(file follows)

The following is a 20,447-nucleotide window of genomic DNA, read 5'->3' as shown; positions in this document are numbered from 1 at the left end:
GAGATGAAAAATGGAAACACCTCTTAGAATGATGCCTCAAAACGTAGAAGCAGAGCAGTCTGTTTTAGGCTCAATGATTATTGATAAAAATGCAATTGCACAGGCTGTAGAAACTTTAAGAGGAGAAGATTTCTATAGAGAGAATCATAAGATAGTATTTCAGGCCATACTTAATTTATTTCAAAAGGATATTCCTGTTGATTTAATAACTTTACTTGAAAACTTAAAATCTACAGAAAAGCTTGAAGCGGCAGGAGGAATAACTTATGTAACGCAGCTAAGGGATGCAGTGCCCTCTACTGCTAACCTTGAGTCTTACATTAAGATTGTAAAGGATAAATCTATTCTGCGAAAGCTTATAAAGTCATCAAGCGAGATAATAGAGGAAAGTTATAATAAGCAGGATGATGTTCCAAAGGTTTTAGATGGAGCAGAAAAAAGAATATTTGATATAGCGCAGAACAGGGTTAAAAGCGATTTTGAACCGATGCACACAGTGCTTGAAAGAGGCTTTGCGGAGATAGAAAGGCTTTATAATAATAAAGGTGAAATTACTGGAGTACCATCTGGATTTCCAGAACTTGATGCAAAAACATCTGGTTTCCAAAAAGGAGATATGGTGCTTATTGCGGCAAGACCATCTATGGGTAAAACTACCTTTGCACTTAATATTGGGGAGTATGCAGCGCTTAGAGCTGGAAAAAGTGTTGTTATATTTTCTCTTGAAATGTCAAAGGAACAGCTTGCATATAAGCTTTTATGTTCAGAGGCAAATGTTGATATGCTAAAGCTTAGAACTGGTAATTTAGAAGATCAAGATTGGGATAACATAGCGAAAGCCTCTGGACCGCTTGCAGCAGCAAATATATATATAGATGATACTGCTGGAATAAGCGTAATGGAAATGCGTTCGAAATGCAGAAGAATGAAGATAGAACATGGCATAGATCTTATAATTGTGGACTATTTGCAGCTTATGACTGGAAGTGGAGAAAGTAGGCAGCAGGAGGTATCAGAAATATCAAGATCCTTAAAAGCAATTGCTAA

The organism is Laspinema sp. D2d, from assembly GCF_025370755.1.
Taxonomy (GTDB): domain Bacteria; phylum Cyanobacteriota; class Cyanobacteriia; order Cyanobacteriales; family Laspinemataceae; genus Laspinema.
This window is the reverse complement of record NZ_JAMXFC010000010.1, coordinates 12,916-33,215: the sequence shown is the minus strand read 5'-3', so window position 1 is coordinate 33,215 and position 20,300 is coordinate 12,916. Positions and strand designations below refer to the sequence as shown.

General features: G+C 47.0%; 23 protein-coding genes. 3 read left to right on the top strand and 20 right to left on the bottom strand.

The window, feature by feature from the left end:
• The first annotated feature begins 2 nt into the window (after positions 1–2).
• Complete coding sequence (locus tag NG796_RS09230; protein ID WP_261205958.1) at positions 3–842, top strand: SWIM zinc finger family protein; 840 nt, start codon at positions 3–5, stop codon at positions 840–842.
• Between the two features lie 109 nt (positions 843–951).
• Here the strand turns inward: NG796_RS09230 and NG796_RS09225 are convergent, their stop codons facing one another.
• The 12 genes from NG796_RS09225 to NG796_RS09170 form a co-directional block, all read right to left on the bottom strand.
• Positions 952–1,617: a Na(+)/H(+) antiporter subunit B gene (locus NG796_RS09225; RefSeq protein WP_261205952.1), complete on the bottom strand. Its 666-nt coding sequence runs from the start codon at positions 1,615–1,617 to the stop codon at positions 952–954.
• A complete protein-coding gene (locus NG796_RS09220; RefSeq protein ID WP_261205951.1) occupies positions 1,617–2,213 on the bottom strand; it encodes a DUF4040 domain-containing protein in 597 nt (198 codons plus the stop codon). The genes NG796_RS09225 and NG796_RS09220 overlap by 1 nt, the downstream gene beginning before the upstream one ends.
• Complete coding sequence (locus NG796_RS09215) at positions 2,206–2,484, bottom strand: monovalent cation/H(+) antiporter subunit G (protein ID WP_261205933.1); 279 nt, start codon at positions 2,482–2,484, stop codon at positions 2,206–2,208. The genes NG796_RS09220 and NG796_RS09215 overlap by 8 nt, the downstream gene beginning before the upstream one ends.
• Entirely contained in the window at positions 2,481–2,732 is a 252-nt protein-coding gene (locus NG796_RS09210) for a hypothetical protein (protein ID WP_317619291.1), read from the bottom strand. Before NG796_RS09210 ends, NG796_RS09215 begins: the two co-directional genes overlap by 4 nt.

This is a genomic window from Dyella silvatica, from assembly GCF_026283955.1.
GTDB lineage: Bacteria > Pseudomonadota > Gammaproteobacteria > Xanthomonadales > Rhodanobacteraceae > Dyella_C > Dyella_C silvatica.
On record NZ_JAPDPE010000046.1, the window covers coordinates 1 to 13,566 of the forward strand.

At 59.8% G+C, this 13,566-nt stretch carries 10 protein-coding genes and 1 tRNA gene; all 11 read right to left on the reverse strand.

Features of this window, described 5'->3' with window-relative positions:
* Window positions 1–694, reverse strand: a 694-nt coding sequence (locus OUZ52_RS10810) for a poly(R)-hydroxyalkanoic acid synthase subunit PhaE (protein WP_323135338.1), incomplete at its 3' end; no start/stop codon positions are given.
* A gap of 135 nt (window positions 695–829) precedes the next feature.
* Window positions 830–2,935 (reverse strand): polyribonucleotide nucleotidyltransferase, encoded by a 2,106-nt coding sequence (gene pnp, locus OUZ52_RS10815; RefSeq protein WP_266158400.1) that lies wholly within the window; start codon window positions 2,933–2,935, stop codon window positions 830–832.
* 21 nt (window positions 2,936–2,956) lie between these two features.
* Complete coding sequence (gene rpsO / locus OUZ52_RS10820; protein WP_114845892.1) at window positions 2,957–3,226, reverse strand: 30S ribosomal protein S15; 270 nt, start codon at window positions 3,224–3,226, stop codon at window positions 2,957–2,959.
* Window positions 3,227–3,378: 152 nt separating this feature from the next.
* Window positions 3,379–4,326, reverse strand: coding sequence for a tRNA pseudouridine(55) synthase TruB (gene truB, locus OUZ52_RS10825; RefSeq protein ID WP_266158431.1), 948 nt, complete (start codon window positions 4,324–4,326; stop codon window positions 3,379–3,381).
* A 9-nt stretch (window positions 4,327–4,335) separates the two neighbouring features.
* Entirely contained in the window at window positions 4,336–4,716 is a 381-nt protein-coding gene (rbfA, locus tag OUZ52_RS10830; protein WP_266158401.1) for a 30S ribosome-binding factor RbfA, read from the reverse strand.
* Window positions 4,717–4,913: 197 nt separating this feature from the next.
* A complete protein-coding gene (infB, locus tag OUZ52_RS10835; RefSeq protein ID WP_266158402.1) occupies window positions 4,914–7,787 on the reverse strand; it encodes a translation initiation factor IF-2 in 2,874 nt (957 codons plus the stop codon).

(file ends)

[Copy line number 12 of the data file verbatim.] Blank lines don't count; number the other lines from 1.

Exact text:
• The 12 genes from NG796_RS09225 to NG796_RS09170 form a co-directional block, all read right to left on the bottom strand.